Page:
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A New Wave of Innovation in Maxillofacial Procedures at St George’s

21st March 2019

The Maxillofacial Department at St George’s Hospital is where complex and life-changing operations are performed to restore form, appearance and function to problems with the face, mouth, teeth and jaws. It is complex and essential work – with the department at St George’s acting as the central hub of the southwest London Maxillofacial Network, as well as being recognised as a Centre of Excellence for providing specialist services not available at other hospitals.

St George’s Hospital Charity was thrilled to be able to fund important software to assist Maxillofacial staff in their work. Thanks to fundraising efforts, the department was able to purchase the Materialise software modules that are used to import CT scan data so that it can be manipulated and edited into a 3D file format that is then sent to the 3D printer. This software saves vital time, as the measuring and manipulating of the facial feature can be done online within seconds, instead of by hand.

Creating facial prosthetics for St George’s patients previously involved taking physical impressions of the individual’s facial feature with wax. This impression would then be used to create and build a replacement facial prosthetic made out of silicon and coloured to match the individuals skin tone. Up until now, this process has been completed by hand, using intricate measuring processes and days of focus. Now, with the new software and the recently received state-of-the-art 3D printer from the NHS – the team are able to scan and print individual features within minutes!

Natalie Short, Maxillofacial Prosthetist, has recently used this new software for a patient undergoing cranial reconstruction. The introduction of the software allowed Natalie to show both the surgeon and the patient the exact section of the skull being removed, and a sample of the prosthetic that would be put in its place. This allowed much more information to be provided to the patient and the surgeon, as well as making the actual surgery quicker, safer and more efficient.

Iain Muir-Nelson, Consultant Maxillofacial Prosthetist and Maxillofacial Laboratory Manager, has highlighted how this technology can be used in other ways across various departments in NHS hospitals. For instance, a first-time mother who was blind and was unable to see the scans of her unborn baby. With this machine and software, the Maxillofacial Department at another NHS Hospital were able to take a scan of her baby’s face, and print it out using the 3D printer. This allowed the mother to feel and experience the shape of her unborn baby’s face, even though she couldn’t see it, a priceless experience.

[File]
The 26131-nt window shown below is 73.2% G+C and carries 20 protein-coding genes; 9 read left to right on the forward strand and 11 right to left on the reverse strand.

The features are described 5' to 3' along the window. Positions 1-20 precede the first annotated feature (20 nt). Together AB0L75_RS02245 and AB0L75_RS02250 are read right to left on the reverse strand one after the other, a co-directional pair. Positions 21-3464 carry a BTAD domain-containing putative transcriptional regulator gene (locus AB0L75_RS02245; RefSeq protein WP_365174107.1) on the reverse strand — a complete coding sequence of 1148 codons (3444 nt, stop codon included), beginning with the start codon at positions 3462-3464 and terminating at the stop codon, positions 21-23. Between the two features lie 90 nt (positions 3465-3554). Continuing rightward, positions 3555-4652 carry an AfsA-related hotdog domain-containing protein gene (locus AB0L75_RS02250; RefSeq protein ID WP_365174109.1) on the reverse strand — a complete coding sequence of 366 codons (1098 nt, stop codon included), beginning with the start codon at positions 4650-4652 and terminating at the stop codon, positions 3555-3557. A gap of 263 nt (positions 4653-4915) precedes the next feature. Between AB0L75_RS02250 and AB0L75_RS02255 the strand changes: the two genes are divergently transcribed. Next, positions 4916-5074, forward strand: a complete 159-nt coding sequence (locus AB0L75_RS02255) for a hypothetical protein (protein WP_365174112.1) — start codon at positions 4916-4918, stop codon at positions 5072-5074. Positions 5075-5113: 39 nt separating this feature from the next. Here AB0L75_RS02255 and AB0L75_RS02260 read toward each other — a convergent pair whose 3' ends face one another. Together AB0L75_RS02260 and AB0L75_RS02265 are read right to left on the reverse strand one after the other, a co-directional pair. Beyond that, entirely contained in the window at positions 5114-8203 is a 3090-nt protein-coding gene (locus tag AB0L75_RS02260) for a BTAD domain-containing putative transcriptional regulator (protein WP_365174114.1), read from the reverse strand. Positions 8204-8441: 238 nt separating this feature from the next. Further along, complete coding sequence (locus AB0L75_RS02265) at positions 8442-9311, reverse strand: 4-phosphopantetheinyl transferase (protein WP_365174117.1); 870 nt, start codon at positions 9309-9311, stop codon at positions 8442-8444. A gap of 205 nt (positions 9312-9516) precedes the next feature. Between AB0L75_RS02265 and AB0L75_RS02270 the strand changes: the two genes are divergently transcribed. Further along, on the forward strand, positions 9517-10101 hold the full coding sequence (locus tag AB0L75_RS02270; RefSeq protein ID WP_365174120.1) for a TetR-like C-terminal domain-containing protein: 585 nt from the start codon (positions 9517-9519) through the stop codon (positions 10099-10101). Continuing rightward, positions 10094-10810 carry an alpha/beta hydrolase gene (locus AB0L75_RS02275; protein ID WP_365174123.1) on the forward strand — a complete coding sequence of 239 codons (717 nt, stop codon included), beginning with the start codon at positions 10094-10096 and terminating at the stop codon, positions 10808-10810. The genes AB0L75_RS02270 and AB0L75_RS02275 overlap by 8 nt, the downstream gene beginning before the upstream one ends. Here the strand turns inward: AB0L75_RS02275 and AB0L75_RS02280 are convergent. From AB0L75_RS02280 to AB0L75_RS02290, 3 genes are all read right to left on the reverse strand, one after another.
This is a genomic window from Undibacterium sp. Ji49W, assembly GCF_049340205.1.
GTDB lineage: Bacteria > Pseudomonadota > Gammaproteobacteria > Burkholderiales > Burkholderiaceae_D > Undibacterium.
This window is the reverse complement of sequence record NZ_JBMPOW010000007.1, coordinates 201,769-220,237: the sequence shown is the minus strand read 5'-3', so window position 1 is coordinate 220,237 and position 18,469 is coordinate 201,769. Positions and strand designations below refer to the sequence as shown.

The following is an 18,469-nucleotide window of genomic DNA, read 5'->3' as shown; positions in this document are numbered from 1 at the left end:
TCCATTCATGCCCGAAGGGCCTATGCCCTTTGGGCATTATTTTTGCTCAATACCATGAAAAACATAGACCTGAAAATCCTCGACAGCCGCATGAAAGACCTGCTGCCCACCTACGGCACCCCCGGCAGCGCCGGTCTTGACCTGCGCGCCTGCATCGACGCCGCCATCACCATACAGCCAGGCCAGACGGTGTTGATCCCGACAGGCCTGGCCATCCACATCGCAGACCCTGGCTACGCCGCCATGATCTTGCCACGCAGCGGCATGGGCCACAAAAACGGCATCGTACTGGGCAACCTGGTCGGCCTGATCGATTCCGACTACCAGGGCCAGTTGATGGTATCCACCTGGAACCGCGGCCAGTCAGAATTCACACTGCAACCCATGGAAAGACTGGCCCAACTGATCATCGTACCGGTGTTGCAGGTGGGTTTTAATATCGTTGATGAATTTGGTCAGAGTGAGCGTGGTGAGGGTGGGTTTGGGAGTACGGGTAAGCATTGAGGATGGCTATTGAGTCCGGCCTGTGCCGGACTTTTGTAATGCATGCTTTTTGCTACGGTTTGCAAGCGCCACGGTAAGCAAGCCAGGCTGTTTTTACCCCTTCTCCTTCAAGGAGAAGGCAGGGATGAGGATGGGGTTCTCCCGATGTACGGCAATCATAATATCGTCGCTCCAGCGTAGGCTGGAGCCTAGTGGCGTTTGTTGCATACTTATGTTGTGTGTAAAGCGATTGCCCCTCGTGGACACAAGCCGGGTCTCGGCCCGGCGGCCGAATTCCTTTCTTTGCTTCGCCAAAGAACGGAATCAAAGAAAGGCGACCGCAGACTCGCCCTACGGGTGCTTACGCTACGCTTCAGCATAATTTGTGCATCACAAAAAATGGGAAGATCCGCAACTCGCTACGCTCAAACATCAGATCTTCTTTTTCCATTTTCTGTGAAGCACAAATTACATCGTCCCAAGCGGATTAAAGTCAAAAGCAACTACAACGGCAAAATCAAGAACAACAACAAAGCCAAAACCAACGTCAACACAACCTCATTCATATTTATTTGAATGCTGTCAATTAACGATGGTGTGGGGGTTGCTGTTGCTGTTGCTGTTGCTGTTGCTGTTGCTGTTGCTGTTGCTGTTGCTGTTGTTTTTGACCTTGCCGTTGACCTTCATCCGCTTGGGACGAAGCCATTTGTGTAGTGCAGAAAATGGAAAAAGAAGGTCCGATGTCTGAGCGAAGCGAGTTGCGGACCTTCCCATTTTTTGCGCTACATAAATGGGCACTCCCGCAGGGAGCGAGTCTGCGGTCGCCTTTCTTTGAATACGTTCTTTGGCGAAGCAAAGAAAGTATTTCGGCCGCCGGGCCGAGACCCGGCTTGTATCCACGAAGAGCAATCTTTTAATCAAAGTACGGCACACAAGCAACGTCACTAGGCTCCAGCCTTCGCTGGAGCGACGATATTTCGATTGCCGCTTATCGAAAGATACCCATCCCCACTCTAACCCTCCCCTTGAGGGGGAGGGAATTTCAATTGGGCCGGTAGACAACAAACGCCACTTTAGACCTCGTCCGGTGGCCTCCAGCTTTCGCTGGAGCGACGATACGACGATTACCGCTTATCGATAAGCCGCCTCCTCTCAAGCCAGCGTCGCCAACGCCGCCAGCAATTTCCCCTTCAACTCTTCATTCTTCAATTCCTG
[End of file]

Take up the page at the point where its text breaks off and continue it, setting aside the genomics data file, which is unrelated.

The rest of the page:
Iain has said: “Last year the Maxillofacial Laboratory was very fortunate in securing funding to develop 3D printing services here at St George's. Importance is placed more so on the 3D printers but these would be redundant if not for powerful, medically approved software modules to bring patients’ CT and CBCT scans to a point where they can be 3D printed. St George’s Hospital Charity very graciously agreed to fund the purchase of software to allow this to happen. Materialise are a global software solutions company that are at the forefront of the industry. Thanks to St George’s Charity funding 3 Materialise software packages were purchased which allows the Maxillofacial Laboratory team to design and get ready for print many patient specific items and 3D models, which has already impacted on savings in operating theatre times – as well as helping us better explain to patients their condition and treatment planning.”

Without funding from St George’s Hospital Charity, the Maxillofacial Department would not have been able to purchase this life-changing software. Donations from supporters like you are crucial and make a massive impact to the lives of patients and staff across our Trust. Every little bit helps – click here to make a donation.

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